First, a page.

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The dictator, toppled in 2011, died at the age of 83 in Saudi Arabia on Thursday.
Zine El Abidine Ben Ali governed Tunisia for 23 years, from 1987 until 2011. His ouster allowed the country to successfully transition to democratic rule and inspired a series of similar revolutions in the region, collectively known as the Arab Spring.
Ben Ali was the first autocratic leader brought down by the uprisings that swept the region. Tunisia was the only Arab Spring country that made a peaceful transition to democracy.
"It is the end of dictators like him. We cannot forget that he destroyed our country...he gave orders to kill civilians in protests in 2011," 26-year-old Imad Layouni told Reuters in a Tunis coffee shop.
Rising unemployment and inflation sparked the revolt against the former president. Protests flared up, at times turning deadly for demonstrators as the police clamped down. Ben Ali fled the country for Saudi Arabia in January of 2011. In 2012, he was sentenced in abenstia to life in prison for his role in the protesters' deaths.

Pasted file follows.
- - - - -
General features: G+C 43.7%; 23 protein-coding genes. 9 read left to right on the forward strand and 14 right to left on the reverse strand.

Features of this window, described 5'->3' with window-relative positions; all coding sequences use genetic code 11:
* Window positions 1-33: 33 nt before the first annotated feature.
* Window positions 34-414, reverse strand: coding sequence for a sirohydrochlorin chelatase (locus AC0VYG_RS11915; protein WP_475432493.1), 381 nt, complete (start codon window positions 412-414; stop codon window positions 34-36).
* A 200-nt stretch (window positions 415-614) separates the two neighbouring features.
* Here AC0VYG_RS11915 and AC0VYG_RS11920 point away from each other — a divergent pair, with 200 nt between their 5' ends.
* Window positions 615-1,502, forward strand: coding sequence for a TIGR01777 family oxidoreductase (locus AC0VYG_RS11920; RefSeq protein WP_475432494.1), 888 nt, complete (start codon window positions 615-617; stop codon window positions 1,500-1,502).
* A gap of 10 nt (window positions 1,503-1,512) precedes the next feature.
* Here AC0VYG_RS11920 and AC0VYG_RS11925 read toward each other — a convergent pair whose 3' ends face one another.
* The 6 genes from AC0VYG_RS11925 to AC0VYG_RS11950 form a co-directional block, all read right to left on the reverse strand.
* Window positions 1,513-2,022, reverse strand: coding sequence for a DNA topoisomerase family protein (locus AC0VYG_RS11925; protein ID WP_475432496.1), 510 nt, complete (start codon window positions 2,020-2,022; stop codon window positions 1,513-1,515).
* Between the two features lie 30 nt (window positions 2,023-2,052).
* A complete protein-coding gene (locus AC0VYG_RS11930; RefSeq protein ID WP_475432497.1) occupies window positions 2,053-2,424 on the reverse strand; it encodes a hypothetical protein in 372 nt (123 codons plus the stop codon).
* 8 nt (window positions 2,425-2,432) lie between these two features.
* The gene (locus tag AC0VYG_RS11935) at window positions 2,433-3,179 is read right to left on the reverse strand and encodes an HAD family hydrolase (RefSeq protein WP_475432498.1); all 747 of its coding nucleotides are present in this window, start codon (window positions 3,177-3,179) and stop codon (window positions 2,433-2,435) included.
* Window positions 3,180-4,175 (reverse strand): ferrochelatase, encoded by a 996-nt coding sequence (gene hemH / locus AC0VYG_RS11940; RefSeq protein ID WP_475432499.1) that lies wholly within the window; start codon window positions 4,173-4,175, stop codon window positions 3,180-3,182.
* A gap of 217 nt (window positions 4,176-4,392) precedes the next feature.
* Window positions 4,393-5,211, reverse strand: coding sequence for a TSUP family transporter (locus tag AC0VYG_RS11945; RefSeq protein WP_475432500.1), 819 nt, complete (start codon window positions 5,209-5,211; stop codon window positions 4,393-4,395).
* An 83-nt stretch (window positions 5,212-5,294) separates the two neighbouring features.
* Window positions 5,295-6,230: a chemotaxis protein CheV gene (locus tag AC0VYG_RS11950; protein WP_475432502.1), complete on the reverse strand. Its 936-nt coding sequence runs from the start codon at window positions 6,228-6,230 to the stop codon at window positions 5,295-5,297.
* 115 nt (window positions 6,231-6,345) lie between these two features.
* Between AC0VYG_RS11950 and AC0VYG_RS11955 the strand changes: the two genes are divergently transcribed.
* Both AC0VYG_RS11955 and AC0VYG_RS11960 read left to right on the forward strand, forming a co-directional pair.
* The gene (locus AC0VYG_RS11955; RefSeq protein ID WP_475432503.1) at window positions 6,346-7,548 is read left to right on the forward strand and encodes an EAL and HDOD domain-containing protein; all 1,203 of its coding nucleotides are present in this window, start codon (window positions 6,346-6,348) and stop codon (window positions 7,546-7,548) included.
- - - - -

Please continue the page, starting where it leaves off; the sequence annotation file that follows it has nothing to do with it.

Tunisians went to the polls last week for their second-ever democratic presidential election. The vote was triggered by the death of President Beji Caid Essebsi at the age of 92 in July. Essebsi became the country's first democratically elected president in 2014, three years after Ben Ali's ouster.
Turnout for the most recent vote was 45%, said Tunisia’s election commission. A run-off election to be held in October will determine the country's next leader. It is widely seen as a stress test for the fledgling democracy. Tunisia continues to suffer from high unemployment and poverty rates.
kp/msh (AP, AFP, dpa, Reuters)